By Leann Frola
The beginning of 2007 brought a new face to our TVs, computers and print media: Ashley. The 9-year-old who will never grow up.
Ashley is developmentally and physically disabled. She has static encephalopathy [PDF], a condition that is the result of severe brain damage that will not improve. At her parents’ request, doctors removed her uterus and breast tissue and gave her hormones to keep her small. Her parents say she will be easier to care for that way.
As coverage continued, the debate grew fiercer and the sides more polarized with this basic question: Was it right to stunt her growth?
But now the flurry of coverage has slowed. So I wondered — how can journalists use what’s been said to broaden the discussion about children with disabilities like Ashley’s? What follow-ups could be written? How do we dig deeper than Ashley?
To find some answers, I turned to Arthur Caplan, Ph.D. He is the director of the Center for Bioethics at the University of Pennsylvania and a member of Poynter’s national advisory board.
In the following Q&A, Caplan shares what he thinks journalists have been missing and where to go from here.
How do we go beyond what’s already been covered about Ashley?
I think Ashley’s an interesting case. The policy questions are some of the things we need to be focused on, not just the odd or freakish nature of, “Is it right to keep somebody small?”
Is what’s right for this family right for other families? What’s the context? Is this a trend or just the weird, odd story of the week?
Families often can’t get any home-care aid, but they wouldn’t send their kid to a horrible institution. So a journalist could just ask around locally, what’s going on?
What might be causing the lack of home-care help for those with severely disabled kids? Is it a lack of money, lack of resources, lack of knowledge about how to access resources, or what? What needs to be done so that these families do get more assistance?
And what happens to kids like Ashley if their parents abandon them or when the parents are too old to be able to care for them?
Journalism is attracted to wonderful stories and human interest, and that’s what the Ashley story has. But it shouldn’t be just that. Your second-day story should be these policy stories. Otherwise, there’s a risk of turning the Ashley case into a kind of voyeurism.
What else hasn’t been covered?
This is a good example where there’s all kinds of voices that haven’t been heard from yet.
There are various disability groups that have positions on what was done to Ashley. Most of them don’t like it — independent-living groups, disability organizations … I haven’t seen many voices from the disabled community on this case.
All kinds of professional societies — not the same as the patient-advocacy groups — they’re people who are going to make a living studying something as opposed to having that condition. I didn’t see much from them. What does the AMA (American Medical Association) think or NAMI (National Alliance on Mental Illness) about all this?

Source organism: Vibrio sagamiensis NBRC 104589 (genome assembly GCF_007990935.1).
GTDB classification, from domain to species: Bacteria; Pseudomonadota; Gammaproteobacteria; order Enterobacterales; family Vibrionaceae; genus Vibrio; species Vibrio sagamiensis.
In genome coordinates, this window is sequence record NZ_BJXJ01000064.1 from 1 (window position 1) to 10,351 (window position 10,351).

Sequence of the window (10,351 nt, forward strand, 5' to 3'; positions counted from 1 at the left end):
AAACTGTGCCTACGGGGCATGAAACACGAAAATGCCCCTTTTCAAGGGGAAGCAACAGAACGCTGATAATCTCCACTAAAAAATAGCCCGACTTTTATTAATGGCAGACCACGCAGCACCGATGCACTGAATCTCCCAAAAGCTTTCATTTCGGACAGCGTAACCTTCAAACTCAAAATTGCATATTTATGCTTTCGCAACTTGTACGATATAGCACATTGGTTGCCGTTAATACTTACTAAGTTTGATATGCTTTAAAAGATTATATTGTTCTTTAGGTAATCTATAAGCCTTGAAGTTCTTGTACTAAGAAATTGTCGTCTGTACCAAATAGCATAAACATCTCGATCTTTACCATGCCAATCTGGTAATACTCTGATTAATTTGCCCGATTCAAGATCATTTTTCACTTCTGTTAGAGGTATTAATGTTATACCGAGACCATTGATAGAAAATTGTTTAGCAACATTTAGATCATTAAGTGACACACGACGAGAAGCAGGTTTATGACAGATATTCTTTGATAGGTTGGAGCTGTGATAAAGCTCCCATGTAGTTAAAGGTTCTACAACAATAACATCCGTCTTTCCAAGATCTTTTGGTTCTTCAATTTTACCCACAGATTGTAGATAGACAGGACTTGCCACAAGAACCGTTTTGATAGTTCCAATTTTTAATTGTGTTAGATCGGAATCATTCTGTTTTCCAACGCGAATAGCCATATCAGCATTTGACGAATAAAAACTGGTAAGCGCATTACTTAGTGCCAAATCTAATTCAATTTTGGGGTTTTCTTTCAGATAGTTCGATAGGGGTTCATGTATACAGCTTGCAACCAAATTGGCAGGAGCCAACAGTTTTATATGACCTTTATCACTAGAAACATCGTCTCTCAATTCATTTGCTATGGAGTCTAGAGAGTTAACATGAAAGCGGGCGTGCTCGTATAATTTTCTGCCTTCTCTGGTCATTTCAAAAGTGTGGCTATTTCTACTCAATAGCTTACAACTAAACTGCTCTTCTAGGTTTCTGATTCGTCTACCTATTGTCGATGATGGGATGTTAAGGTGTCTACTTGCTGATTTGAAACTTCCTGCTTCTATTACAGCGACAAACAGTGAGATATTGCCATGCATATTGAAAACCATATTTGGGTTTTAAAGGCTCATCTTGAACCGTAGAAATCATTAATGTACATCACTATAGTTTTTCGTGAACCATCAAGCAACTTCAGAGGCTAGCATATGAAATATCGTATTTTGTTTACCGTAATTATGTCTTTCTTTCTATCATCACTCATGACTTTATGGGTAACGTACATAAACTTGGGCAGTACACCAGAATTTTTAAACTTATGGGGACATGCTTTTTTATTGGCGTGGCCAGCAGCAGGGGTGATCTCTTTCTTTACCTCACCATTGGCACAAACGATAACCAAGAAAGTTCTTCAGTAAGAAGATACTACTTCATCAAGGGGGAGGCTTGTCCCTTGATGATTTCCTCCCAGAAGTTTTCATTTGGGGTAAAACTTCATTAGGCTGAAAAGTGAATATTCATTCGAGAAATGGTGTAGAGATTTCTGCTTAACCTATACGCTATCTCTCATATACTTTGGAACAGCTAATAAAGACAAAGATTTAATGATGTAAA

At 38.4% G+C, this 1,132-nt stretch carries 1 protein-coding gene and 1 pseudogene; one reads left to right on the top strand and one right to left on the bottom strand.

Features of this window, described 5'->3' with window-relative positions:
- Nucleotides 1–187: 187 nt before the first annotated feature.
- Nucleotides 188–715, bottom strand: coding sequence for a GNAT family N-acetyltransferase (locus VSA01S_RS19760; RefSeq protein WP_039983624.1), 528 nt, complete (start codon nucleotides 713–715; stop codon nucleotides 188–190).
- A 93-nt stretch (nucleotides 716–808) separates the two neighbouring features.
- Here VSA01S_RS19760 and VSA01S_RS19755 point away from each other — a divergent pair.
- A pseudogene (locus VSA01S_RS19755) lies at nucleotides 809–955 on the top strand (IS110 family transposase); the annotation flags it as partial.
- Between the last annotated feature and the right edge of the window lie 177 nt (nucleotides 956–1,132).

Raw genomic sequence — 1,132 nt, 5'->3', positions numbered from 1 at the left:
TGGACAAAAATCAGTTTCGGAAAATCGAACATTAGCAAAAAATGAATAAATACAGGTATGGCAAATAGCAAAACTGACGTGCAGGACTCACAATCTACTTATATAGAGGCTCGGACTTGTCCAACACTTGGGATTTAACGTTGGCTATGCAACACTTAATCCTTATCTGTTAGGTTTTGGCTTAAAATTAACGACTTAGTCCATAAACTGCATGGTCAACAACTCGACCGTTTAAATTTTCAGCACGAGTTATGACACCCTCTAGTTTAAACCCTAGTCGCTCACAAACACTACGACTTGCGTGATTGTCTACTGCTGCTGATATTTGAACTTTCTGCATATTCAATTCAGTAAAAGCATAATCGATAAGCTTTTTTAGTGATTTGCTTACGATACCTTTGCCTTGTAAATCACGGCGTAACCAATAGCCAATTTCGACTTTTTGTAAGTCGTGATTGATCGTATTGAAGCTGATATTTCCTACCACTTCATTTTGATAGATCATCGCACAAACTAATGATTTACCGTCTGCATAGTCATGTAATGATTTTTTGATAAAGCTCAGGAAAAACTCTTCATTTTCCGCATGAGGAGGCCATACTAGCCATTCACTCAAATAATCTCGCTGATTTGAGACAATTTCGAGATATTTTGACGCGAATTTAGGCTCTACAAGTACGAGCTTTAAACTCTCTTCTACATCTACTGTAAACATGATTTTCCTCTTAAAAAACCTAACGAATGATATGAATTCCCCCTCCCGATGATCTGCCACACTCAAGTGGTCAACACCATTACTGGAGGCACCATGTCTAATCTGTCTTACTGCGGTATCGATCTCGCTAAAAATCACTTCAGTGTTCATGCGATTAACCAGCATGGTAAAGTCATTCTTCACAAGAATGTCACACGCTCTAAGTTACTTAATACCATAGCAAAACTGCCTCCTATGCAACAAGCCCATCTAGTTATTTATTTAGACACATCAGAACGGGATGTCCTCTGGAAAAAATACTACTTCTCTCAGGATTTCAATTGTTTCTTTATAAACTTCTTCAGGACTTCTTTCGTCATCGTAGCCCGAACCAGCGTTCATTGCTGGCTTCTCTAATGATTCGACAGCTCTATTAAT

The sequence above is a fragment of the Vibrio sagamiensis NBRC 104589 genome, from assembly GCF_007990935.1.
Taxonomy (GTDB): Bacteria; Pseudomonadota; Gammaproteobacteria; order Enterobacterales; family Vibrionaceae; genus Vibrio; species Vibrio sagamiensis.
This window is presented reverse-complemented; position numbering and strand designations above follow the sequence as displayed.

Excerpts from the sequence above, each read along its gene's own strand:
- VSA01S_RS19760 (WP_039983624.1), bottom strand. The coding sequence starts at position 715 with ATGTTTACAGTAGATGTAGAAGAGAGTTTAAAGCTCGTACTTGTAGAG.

Then there are different caregiver groups, some of which deal with severely disabled children or elderly patients — people who’ve had strokes or aneurysms. It’d be interesting to hear what they have to say.
Another issue that did not get much attention: What’s the simplest way to keep somebody small?
Just don’t feed them as much. Caloric restriction is a way a lot of people have dealt with the problem Ashley’s facing. Then there’s a fine line between keeping people well nourished and starving them.
I haven’t seen one word about caloric restriction, which means journalists haven’t been digging that deep.
So that tells me that when people run into these kinds of stories, they tend to be completely dominated by the people who are blogging and by the charms or failings of the particular family. But there’s not a lot of context given in that kind of coverage: Have other families dealt with this? What do disabled people think about this? What do doctors and experts think about this? What is the cheapest place to care for an Ashley? What if the parents abuse her if she is at home — will anyone know? So it’s been a very narrow slice on the Ashley case.
There’s also some other things that’ve been said. The parents want to keep her home. Keep her home from what? An institution? What I’m getting at there is, are institutions for kids like Ashley horrible? Wonderful? Fine? Cesspools? Snake pits? You know, what are they? Do they vary from state to state?
It’s a hard question to ask, but it’s one a good, enterprising journalist would ask: Is it better to keep her at home? And what are the institutional options that are out there? What’s out there for taking care of severely disabled kids like Ashley?
What’s at cost? Do we want someone like Ashley to stay home because it’ll cost the rest of us a whole lot of money? Is it cheaper if her parents are willing to take this on? What’s the financial side of all that anyway? I haven’t seen anybody raise one word about money.
Conversely, or related to this, when the parents of kids like Ashley [die], who takes care of them then? Does it matter if they’re smaller? In other words, there’s another issue out here. Are these kids going to be just kept small while their parents are there? But what happens to them when their parents are gone? What happens to them?